During an EMDR session, the client focuses on specific aspects of a disturbing memory (e.g., image, beliefs, emotions, and sensations). At the same time, the therapist provides “bilateral stimulation,” using eye movements, alternating sounds, or hand-held pulsars. The combination of bilateral stimulation with the therapist’s guidance facilitates an updated, adaptive integration of the memory. A successful treatment demonstrates a reduction in emotional distress, revised negative beliefs about the self, and neutralized physiological discomfort previously associated with the memory.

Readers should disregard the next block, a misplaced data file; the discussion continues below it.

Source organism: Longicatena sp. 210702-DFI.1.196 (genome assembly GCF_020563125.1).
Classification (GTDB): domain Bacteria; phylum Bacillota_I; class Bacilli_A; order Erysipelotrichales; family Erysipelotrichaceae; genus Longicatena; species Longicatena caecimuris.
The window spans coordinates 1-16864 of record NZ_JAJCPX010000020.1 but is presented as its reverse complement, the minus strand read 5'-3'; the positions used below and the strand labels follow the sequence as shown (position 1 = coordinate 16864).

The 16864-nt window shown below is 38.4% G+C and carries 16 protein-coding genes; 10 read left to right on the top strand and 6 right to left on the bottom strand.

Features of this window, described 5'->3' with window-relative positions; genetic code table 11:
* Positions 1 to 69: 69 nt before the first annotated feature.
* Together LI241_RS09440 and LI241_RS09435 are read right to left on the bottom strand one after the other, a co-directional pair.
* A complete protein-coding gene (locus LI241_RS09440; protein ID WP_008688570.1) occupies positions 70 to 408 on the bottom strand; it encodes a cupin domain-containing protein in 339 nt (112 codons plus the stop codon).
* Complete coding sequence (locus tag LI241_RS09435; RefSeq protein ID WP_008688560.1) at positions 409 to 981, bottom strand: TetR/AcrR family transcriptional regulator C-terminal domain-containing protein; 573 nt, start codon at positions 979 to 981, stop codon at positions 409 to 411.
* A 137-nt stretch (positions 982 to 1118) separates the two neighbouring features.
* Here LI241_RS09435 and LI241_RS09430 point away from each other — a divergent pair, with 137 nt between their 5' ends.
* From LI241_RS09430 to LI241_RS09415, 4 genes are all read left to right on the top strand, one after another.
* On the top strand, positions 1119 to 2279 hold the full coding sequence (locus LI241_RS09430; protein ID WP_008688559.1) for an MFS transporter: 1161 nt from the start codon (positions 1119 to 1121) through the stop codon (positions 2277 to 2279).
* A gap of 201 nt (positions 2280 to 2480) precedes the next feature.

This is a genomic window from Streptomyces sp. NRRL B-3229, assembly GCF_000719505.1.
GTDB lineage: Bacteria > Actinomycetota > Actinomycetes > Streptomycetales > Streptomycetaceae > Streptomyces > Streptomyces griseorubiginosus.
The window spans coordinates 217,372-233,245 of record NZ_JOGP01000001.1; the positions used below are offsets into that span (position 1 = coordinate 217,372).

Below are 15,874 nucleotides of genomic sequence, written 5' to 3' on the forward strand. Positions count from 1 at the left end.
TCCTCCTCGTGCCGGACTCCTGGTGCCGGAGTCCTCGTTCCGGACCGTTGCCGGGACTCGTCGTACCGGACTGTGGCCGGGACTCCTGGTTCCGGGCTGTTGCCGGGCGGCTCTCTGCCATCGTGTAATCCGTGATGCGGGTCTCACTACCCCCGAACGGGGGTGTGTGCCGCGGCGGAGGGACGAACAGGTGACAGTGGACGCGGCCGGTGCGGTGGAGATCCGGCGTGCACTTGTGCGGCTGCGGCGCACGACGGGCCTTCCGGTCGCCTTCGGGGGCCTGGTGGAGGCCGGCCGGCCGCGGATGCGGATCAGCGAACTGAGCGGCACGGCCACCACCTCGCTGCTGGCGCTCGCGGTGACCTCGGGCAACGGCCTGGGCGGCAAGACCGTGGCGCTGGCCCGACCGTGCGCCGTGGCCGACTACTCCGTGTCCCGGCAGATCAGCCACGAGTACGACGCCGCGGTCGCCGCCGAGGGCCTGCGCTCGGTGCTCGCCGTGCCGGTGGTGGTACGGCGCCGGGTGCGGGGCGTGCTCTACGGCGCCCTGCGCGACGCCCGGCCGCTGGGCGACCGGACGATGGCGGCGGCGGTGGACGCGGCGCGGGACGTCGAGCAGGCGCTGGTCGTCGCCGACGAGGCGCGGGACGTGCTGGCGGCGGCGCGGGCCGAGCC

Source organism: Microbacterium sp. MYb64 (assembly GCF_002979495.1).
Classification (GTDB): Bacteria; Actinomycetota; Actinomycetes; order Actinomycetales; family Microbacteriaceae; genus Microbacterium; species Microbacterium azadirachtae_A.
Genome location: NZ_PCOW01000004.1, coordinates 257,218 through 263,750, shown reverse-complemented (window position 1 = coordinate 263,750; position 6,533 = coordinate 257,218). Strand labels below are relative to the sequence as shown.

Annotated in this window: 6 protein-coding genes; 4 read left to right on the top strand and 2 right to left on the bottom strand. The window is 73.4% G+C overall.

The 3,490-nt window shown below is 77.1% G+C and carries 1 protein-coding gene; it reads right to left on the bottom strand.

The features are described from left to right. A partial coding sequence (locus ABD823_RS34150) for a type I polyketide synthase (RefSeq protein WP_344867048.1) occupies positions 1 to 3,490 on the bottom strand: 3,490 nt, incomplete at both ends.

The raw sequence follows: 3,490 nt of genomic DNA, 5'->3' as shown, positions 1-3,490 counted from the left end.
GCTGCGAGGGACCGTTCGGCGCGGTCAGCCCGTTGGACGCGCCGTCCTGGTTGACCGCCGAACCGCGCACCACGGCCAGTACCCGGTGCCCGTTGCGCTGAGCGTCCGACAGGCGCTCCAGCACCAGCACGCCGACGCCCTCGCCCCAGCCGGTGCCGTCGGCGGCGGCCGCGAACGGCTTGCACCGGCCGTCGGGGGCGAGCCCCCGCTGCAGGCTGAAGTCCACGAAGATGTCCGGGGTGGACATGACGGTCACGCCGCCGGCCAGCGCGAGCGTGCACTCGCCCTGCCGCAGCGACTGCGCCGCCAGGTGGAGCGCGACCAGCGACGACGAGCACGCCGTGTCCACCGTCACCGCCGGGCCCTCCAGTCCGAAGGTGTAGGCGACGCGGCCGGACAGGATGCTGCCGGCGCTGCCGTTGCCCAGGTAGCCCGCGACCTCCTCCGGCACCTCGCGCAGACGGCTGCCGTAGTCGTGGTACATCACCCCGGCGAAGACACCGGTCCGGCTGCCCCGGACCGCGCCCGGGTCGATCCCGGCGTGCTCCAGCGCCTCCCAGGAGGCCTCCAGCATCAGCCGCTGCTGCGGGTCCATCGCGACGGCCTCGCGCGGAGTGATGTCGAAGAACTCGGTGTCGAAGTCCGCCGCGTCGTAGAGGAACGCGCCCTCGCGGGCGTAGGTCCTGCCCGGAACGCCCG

EMDR therapy is recommended as an effective treatment for post-traumatic stress disorder in the practice guidelines of a wide range of organizations, including the American Psychiatric Association, the Department of Veterans Affairs and Department of Defense, and the International Society of Traumatic Stress Studies. The positive effects of EMDR have been supported by a meta-analysis of 26 randomized controlled studies (Lee & Cuijpers, 2013). Research supports EMDR as a helpful treatment approach for individuals with anxiety, depression, performance enhancement, and distress related to infertility. To learn more about EMDR click here.